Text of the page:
21st Century Cheating: WiFi In A Calculator

Obviously, we would never endorse cheating on an exam, but sometimes a device is just too tempting to be left untouched. For [Neutrino], it was an old Casio calculator that happened to have a perfectly sized solar panel to fit a 128×32 OLED as replacement. But since the display won’t do much on its own, he decided to connect it to an ESP8266 and mount it all inside the calculator’s housing, turning it into a spy-worthy, internet-connected cheating device, including a stealthy user interface controlled by magnets instead of physical buttons. (Video, embedded below.)

Editor’s Update: Please read our follow-up coverage to the copyright claims made against this project. The video linked above and embedded below are unavailable due to these claims, despite widespread belief that this project does not violate copyright. For now, the original video is available via the Internet Archive.

To achieve the latter, [Neutrino] added two Hall effect sensors and a reed switch inside each end of the calculator. Placing a magnet — possibly hidden in a pen cap — near the reed switch will turn the display on, and placing another magnet near the Hall-effect sensors will navigate through the display’s interface, supporting two inputs with long, short, and multi-tap gestures each. To obtain information through WiFi, the ESP8266 connects to Firebase as backend, allowing to set up predefined content to fetch, as well as a possibility to communicate with your partner(s) in crime through a simple chat program.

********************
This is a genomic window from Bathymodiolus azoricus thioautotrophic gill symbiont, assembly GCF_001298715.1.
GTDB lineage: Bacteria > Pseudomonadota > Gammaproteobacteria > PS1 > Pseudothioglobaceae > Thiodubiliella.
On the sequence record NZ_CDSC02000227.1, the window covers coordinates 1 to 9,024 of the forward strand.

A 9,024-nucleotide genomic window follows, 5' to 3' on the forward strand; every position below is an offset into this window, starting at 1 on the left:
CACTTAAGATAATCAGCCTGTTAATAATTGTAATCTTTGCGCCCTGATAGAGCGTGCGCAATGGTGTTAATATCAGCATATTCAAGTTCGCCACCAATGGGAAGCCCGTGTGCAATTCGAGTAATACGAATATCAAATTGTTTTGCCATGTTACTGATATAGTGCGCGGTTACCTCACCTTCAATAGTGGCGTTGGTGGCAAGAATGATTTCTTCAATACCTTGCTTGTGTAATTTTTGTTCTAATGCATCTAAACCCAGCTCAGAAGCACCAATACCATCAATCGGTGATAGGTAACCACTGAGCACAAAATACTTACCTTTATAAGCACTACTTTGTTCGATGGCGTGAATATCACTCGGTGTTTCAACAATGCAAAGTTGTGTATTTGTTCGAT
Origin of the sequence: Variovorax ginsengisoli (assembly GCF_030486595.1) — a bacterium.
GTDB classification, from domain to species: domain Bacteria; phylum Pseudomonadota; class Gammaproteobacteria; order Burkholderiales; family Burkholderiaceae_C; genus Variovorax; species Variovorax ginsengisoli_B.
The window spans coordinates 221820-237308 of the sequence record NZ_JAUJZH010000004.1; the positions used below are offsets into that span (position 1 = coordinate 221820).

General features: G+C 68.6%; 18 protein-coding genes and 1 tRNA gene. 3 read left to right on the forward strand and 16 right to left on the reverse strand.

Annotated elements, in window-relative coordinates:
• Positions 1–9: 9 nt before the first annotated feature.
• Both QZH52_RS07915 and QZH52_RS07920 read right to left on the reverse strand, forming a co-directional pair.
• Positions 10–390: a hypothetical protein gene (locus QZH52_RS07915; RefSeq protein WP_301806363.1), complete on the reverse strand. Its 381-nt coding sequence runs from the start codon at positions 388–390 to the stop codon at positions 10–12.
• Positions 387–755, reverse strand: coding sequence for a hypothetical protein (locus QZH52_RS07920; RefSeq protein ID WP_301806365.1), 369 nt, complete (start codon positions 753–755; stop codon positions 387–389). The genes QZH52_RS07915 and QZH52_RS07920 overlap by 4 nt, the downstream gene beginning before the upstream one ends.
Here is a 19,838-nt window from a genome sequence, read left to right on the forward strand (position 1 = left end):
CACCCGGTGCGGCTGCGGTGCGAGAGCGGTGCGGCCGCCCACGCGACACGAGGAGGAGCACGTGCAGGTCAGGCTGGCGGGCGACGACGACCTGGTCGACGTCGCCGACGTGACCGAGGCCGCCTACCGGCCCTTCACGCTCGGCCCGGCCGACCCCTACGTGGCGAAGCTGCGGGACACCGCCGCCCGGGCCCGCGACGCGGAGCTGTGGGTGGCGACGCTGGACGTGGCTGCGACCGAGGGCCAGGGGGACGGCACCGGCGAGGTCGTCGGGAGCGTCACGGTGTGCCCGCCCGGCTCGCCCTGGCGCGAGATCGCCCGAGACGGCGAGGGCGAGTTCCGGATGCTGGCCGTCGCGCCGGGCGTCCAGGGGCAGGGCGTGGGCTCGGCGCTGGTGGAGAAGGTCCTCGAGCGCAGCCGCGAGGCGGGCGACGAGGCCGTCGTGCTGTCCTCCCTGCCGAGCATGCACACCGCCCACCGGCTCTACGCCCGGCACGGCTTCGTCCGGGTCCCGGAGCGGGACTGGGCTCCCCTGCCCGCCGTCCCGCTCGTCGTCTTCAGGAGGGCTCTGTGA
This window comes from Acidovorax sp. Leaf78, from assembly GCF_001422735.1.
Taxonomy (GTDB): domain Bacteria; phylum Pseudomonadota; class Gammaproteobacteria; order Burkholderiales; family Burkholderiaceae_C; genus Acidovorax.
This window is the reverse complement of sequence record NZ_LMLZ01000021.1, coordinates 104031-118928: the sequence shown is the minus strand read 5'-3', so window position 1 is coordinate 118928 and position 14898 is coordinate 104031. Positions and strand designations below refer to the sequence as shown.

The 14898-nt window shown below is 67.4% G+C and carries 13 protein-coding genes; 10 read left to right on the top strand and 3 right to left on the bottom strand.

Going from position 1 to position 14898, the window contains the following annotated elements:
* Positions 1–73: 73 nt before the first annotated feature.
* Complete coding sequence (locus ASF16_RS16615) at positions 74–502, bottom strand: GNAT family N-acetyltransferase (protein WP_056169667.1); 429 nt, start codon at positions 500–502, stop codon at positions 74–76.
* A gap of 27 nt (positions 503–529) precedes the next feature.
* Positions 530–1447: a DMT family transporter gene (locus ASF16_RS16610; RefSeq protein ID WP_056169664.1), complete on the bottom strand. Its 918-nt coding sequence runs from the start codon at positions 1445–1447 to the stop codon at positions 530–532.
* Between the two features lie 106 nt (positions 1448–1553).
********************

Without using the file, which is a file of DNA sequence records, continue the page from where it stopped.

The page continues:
As the main idea was to keep visible modifications to a minimum, one shortcoming is that charging the additional battery that powers the whole system would require an additional, external charging circuit. But [Neutrino] had a solution for that as well, and simply exposed two wires to the back, which could easily be mistaken for random solder splatters. And well, of course, requiring WiFi might also be tricky in some situations, so maybe you might want to consider a mobile network upgrade for yourself.

48 thoughts on “21st Century Cheating: WiFi In A Calculator

  1. I might have replaced that OLED display with something that didn’t light up. It’s not exactly inconspicuous.
    Shame he couldn’t have replaced the calculator display with something that could display text.

    1. If you get real clever with polarisers there’s probably a way to have a text screen visible under the calc screen as long as you’re wearing the special glasses with the right filter.

      1. You can just remove the polariser film from an LCD can’t you?

        Explaining why you’re sitting your exam wearing shades is left up to the motivated cheater.

  2. Nice! Maybe one day we will hack the damn high schools altogether and stop grading students by their ability to remember information. Information they will completely forget after the exam anyways. Kudos to this guy for doing real learning.

    1. Shh. We clearly only need to educate the masses to work in a traditional, 1950’s style business environment and screw any advice about changing things to try to better reflect changes brought on by all sorts of technology or time or new generations.